Drunk driver sentenced for death of Nanjemoy firefighter
The drunk driver responsible for the death of beloved Nanjemoy volunteer firefighter Autumn Marie Jenkins, 20, was sentenced in Charles County Circuit Court on Tuesday after pleading guilty to negligent vehicular manslaughter in April.
Darren Loyce Windsor, 24, of Indian Head was sentenced to 10 years imprisonment, with all but three suspended by Administrative Judge Amy Bragunier, who listened to impact statements from family members of both sides before handing down her sentence.
Three hours after swerving over the center line and colliding head– on with Jenkins in April 2015, the man registered a .14 blood alcohol level at a shock trauma unit, according to court proceedings.
“This case is nothing less than a tragedy,” Bragunier said, noting the great loss to the Jenkins family and Windsor’s apology to them.
On April 28, 2015, Jenkins was
driving a Kia Soul south on Route 425 near Tim’s Place in the late evening when Windsor, driving his Chevrolet Silverado pickup truck, crossed the center line and crashed into Jenkins’ car. Her fellow volunteers from the Nanjemoy fire department were the primary responders to the accident, and struggled for several hours to extricate her mangled body from the wreckage, according to court proceedings. She was pronounced dead on the scene.
“I remember the night like it was yesterday,” said her father, Tom Jenkins. “I remember kissing my daughter and saying goodbye.”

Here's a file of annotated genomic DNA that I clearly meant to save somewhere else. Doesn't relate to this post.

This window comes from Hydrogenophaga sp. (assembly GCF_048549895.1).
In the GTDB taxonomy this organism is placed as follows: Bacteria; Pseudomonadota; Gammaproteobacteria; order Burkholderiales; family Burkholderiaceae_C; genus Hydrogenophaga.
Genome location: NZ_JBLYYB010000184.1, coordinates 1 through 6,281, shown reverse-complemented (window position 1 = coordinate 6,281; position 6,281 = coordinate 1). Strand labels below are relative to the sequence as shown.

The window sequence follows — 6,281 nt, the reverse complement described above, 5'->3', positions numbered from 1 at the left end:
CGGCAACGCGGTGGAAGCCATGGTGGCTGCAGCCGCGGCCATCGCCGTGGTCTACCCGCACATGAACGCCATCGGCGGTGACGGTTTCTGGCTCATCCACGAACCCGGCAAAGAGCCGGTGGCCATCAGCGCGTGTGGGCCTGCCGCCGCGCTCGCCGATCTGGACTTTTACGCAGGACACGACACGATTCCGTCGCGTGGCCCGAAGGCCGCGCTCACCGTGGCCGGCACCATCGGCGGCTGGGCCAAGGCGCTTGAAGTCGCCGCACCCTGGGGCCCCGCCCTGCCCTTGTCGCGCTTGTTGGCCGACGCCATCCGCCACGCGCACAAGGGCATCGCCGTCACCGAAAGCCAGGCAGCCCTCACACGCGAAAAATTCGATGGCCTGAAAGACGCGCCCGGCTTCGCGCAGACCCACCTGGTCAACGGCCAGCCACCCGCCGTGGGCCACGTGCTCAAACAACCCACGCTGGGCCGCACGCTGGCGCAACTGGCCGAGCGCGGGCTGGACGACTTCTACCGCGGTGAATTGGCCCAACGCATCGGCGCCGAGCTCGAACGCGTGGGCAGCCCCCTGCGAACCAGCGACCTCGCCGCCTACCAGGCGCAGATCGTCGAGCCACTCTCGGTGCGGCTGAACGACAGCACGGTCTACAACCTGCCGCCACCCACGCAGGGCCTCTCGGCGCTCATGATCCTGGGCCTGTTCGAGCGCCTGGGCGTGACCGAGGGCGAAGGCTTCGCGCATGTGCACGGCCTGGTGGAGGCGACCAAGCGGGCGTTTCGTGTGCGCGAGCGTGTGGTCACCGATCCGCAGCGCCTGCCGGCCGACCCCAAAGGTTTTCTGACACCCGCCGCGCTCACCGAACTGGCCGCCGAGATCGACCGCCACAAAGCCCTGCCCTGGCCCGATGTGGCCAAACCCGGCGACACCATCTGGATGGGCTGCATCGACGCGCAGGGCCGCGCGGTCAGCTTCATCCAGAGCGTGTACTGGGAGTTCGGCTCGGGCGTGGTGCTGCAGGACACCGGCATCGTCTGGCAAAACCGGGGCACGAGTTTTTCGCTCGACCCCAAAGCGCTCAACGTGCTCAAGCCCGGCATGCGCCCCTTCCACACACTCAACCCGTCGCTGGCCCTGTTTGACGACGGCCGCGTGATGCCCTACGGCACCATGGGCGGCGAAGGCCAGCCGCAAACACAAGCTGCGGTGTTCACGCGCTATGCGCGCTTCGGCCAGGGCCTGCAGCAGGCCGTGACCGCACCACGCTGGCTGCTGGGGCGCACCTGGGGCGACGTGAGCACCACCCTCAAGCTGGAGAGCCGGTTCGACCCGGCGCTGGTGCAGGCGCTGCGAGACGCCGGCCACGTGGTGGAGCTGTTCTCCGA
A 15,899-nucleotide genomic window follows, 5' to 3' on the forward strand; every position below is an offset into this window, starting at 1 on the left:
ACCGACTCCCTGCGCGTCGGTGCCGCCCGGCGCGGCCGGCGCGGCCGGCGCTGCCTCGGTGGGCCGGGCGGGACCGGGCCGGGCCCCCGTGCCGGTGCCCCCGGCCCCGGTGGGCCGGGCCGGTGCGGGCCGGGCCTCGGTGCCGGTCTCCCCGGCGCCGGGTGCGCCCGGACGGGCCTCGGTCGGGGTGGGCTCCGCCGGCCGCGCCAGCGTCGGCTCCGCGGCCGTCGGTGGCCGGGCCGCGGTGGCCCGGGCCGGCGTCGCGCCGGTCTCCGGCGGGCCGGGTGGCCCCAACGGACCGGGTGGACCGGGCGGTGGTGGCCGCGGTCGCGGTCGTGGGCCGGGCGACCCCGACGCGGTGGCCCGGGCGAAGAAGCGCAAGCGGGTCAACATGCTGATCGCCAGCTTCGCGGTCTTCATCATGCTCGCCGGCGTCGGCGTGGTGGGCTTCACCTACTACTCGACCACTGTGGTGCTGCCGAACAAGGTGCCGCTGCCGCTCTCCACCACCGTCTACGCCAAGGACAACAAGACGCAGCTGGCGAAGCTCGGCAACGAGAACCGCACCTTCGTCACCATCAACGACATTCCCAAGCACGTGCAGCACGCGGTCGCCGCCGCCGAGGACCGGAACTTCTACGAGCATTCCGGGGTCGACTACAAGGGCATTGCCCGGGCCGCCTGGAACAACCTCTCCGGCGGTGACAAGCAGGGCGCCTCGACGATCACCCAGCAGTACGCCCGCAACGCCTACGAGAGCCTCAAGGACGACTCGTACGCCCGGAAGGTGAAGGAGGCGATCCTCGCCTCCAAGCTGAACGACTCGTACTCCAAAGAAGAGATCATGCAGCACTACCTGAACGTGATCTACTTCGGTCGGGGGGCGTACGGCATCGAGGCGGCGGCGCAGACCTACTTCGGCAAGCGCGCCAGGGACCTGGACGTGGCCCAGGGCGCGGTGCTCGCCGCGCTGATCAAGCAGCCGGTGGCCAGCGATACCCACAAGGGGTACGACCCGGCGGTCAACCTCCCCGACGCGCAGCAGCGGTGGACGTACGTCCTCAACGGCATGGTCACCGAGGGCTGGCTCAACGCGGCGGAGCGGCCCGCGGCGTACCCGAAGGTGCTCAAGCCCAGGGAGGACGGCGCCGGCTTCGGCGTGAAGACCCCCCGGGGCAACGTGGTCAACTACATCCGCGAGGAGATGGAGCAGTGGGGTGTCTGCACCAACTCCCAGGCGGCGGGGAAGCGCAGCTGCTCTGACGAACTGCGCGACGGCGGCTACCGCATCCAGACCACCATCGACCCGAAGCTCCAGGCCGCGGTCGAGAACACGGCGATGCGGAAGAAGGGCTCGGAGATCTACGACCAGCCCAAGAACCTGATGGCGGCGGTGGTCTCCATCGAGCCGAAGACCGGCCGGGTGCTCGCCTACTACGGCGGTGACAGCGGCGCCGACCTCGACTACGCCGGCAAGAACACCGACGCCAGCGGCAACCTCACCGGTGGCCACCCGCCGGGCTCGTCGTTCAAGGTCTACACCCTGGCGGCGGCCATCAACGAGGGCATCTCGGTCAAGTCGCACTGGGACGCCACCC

Jenkins, who joined the Nanjemoy Volunteer Fire Department when she was 16, was his only child.
Charles County State’s Attorney Anthony Covington (D) asked for Bragunier to sentence Windsor above the guidelines to send a message to other potential drunk drivers. He argued that “drugs and alcohol do not compel people to get behind the wheel and ultimately kill someone.” Rather, deciding to drink and drive is a “criminal mindset,” he said, and “sooner or later … somebody is going to die.”
Covington said he firmly believes that a strict sentence could help deter future drunk driving incidents, and asked that a “significant, thought-provoking sentence” be imposed.
Defense attorney William Renahan asked for a lenient sentence within the guidelines, citing that Windsor had a clean criminal history, with just a marijuana possession charge, and was a father to a young son.
In a courtroom filled with grieving family and friends of Jenkins, Windsor turned around to face them and apologized.
“I can’t imagine what you went through burying your daughter,” he said. “And I’m sorry from the bottom of my heart.”
Windsor’s mother told the court that her son went back to the crash site and left flowers on the anniversary of Jenkin’s death.
Ultimately, Bragunier sentenced Windsor to three years of active incarceration with seven years suspended and five years of supervised probation upon release, and allowed him to begin his prison term next week. “You will be out,” she said to him, “and you will have a life to carry on.”
After the hearing, members of the Nanjemoy volunteer fire department left the courthouse parking lot aboard Company Engine 41, dedicated in Jenkins’ memory.